If you're looking for a straight razor, there are many things to consider. New or vintage? Japanese or Western? Well, if your mind is set on a vintage razor, you won't immediately have the peace of mind you get when buying new, but there are still many great vintage razors out there. There's no guarantee, even when following this guide, that you'll end up with a good-quality razor, but here's the best way to end up with one that will last for many more years.
There are many trusted brands out there, and there are also many brands that don't have quite the same expectation of quality. Before looking at the condition of the blade or scales, it's good to see if it's a well-respected brand.
Some good quality brands to look for are Waterville, Wester Bros, Imperial, Anchor, Case (W.R. Case & Sons), Winchester, Sta-Sharp, Dorko, Dubl Duck, Dovo, Boker, and Theirs-Issard. Just remember that this is nowhere near a comprehensive list.
It is important to note that if the razor has no name, make, and origin mark, then you should not buy it.
The razor you buy should be free of rust. Now, pristine vintage razors are hard to come by, so focus instead on the cutting edge. If this isn't prioritized, you can face issues, since the thinness of the steel can cause pitting and rust to quickly penetrate the interior of a blade, weakening the steel and making it impossible to shave with. For this reason, there should be nothing marking or marring the edge of the blade, nor should there be any large chips or pits anywhere near the blade's edge. An extremely small chip isn't necessarily the worst thing, but remember that it will have to be ground out, which means the whole blade will have to be ground down.
As a general rule, look for a blade that is free of pitting and rust at least 3mm above the cutting edge. This should give potential for at least a few sharpenings on your antique razor.
If there are more than a few dots of rust, it's best to move on and find another razor. It is something that can potentially be fixed, but it will cost much more and create much more hassle. Plus, there's plenty of old razors out there. Why not find one in better condition?
When considering the size of the blade, bigger is better. More steel that a sharpener has to work with means a longer lifespan.
Typically, the scales of a razor will be plastic, acrylic, or wood, but if you're lucky, you can find bone, ivory, gold, or even precious stone on vintage razors. In order to make sure those scales are in working order, make sure the blade edge does not touch the scales at all, or you run the risk of prematurely dulling your razor.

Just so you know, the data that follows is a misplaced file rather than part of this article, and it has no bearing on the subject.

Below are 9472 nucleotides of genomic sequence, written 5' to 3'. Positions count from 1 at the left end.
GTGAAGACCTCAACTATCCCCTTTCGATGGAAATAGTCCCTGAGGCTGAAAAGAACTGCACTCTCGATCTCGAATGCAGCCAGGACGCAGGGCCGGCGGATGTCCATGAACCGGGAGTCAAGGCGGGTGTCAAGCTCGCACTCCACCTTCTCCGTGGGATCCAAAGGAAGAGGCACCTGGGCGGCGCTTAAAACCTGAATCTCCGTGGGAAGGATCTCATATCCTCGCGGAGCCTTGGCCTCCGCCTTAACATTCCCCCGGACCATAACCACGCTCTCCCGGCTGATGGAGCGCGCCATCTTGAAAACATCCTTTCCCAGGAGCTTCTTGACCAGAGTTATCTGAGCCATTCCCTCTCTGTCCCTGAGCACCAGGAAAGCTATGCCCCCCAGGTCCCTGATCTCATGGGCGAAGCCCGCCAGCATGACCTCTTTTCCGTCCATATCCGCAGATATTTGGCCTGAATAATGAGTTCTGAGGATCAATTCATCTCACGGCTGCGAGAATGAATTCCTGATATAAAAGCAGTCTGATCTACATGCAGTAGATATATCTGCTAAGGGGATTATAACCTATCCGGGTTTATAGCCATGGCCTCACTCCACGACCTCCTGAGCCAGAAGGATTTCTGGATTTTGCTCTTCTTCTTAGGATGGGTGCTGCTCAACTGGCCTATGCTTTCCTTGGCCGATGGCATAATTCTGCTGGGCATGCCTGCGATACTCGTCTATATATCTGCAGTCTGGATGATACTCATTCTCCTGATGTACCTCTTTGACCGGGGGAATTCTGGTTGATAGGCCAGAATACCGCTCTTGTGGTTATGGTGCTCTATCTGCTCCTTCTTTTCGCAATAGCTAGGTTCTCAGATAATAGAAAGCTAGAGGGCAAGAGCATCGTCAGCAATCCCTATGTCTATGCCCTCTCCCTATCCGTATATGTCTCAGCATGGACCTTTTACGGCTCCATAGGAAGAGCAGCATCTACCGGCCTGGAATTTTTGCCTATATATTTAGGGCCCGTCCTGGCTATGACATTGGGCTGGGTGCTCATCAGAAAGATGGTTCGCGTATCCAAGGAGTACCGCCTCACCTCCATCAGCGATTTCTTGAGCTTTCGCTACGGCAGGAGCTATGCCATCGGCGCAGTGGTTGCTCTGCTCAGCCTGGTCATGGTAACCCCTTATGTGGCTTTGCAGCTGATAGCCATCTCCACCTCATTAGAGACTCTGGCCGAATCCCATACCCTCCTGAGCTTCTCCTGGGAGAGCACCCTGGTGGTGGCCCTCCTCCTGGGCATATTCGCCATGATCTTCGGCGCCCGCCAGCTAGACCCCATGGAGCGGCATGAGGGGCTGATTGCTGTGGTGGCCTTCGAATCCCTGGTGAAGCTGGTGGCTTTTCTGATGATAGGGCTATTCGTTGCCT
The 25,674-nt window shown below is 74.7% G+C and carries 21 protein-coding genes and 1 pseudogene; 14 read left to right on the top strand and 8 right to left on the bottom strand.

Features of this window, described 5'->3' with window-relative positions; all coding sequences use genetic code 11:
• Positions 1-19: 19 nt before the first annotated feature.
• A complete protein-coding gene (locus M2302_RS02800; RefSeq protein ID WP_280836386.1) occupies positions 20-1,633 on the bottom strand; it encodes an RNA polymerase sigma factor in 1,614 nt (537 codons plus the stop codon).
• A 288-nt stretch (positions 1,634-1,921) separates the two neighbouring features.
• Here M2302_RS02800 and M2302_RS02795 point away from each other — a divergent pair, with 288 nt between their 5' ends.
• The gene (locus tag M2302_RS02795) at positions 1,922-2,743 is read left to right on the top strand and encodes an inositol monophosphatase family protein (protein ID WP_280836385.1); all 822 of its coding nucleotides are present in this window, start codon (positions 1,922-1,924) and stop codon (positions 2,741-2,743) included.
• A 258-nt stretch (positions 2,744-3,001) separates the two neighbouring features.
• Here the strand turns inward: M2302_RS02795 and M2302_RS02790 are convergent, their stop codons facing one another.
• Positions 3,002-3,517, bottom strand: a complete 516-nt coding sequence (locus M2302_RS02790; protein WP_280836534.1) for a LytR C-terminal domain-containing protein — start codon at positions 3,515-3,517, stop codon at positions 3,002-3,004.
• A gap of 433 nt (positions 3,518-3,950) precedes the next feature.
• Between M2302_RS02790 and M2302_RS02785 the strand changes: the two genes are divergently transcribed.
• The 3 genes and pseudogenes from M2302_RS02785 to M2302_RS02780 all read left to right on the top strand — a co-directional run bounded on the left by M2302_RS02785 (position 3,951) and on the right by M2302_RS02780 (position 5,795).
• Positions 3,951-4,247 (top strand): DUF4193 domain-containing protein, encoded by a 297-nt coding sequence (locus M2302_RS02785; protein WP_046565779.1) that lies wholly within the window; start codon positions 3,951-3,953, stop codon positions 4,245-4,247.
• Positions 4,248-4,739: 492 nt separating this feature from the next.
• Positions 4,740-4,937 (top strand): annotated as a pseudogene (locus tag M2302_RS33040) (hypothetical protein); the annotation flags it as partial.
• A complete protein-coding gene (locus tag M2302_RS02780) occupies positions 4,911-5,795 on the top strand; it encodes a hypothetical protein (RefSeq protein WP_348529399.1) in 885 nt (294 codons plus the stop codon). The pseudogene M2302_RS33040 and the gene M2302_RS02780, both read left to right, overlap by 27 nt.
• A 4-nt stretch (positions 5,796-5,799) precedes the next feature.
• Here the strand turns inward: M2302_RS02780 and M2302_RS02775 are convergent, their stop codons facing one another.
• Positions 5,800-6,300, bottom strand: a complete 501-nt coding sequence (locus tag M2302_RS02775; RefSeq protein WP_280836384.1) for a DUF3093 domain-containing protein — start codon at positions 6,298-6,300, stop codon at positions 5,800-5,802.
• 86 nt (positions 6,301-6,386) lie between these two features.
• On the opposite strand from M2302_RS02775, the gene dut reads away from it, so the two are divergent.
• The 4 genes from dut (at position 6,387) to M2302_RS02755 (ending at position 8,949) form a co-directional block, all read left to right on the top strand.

If the scales are made of untreated or unsealed wood, replace them. If left as is, untreated wood in warm and damp environments can release acids that have the potential to corrode metals, which is obviously not something you want around a razor blade.
If you are interested in the science behind the corrosive effects that wood can have on metals, please check out this paper written by Nick Umney, the senior conservator within the furniture and woodwork section of the Victoria and Albert Museum.
Congratulations! You have found a razor that seems to be good to go. Buy it and bring it to a pro. It’s a good idea to invest in some supplies to go along with your razor. Remember that you will need to strop the blade every time before you shave and you will need to protect it from rust. A strop is absolutely necessary to straight razor maintenance, and some blade oil isn’t a bad idea.
It's a good idea to have the razor looked over by a professional honemeister just to be sure that the blade is shaving sharp and ready to use. If you don't happen to live in a city with a Kent of Inglewood (Calgary, Edmonton, or Ottawa) we also give the option of mailing your razor to us for professional honing.
Hopefully, the pro you choose will find no problems with the blade, and you will be ready to shave. Just remember to disinfect the blade before you bring it for sharpening or restoration. It's the classy thing to do.